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Johannesburg – Egypt’s crackdown on any form of political dissent or criticism continues with the jailing for two years of actress and activist Amal Fathy for speaking out against sexual harassment in a Facebook video, Amnesty International reported.

The North African country has a bad reputation for sexual harassment against women according to human rights organisations, media reports and women in Egypt, both foreign tourists and Egyptian women living there – even Muslim women who wear the hijab or full Muslim dress including head covering and long robe.

Najia Bounaim, Amnesty International's North Africa campaigns director, said Fathy’s case was another example of political repression in Egypt and the deteriorating situation for women in the country – an assertion backed by other human rights groups.

Fathy is the second woman in a year to be jailed for publicly criticising the treatment of women in the country. In June, Lebanese tourist Mona Al Mazbouh was arrested for posting an "abusive video" on Facebook in which she complained about being sexually harassed in Cairo.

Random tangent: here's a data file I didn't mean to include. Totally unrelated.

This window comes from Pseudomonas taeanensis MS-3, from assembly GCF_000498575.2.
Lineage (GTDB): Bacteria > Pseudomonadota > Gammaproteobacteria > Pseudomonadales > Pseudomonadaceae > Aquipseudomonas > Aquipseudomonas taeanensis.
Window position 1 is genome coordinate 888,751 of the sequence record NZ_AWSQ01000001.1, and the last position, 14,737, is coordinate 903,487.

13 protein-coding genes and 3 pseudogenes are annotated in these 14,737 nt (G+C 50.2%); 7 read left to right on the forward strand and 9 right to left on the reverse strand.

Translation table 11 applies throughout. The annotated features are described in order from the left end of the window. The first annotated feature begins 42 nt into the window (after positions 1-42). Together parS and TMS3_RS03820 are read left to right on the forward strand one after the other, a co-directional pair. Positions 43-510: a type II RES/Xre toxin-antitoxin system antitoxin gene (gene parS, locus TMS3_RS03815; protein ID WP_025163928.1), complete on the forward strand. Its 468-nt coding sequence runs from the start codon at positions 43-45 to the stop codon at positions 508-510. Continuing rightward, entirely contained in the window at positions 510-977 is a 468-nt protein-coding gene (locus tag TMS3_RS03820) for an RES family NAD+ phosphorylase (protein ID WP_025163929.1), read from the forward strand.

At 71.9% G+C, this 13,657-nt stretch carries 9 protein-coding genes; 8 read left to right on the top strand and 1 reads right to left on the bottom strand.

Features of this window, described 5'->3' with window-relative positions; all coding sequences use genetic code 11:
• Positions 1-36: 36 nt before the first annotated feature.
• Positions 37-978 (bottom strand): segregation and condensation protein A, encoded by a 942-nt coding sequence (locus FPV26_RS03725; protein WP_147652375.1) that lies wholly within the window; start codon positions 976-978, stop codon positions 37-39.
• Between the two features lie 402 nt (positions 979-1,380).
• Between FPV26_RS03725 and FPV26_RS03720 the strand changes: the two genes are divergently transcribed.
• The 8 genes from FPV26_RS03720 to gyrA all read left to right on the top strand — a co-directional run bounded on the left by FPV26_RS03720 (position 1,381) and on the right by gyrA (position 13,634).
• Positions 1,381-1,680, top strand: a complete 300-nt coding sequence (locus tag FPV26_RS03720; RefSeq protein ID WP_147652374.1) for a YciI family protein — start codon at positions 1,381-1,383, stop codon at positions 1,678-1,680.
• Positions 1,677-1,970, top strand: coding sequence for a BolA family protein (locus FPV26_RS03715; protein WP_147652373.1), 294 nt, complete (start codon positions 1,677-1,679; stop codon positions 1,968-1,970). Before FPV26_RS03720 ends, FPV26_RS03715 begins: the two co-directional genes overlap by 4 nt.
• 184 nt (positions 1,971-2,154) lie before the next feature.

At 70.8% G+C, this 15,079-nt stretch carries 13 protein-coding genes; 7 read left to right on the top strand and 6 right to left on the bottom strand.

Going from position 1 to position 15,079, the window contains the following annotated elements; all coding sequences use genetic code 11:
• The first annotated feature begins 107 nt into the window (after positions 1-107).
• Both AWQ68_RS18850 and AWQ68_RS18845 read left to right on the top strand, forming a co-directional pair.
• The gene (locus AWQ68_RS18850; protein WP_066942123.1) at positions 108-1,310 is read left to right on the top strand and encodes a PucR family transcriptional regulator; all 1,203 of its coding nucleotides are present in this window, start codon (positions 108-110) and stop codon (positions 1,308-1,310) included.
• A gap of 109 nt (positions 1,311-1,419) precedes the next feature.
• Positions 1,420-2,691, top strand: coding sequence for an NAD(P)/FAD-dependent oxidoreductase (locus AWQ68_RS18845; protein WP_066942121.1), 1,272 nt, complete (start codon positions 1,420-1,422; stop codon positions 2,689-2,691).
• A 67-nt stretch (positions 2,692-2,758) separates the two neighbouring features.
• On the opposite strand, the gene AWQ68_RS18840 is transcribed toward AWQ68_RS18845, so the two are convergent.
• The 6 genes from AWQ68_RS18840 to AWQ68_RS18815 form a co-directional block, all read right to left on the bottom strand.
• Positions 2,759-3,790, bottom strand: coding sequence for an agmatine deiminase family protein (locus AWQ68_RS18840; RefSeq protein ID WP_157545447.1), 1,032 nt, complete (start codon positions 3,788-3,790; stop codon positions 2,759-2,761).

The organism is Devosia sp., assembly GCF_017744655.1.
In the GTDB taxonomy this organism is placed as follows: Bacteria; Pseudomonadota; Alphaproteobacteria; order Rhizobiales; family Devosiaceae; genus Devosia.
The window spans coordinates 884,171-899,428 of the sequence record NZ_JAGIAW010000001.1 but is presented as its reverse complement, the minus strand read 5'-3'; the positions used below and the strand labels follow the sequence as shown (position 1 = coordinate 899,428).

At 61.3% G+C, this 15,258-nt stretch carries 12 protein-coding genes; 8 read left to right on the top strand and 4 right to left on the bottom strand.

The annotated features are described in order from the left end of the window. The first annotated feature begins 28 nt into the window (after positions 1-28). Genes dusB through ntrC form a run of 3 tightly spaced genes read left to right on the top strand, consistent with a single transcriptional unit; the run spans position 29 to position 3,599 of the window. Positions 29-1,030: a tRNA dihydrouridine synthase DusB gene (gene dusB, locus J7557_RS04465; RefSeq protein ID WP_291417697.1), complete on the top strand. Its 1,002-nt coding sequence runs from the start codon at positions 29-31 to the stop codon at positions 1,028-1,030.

Al Mazbouh was sentenced to eight years in prison for "spreading false rumours", "attacking religion" and "public indecency".

And it probably hasn’t helped Fathy’s case, in the eyes of the Egyptian authorities, that her husband is a human rights lawyer and the director of the Egyptian Commission for Rights and Freedoms, a human rights organisation.

Journalists, NGO workers, human rights activists and other critics have all been in the sights of the Egyptian authorities as they continue to arrest and jail critics.

In July the Egyptian Parliament passed a bill targeting social media accounts with more than 5 000 followers, which will now be treated as media outlets, subject to prosecution if they are found to be spreading "fake news" or inciting unrest.

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African News Agency (ANA)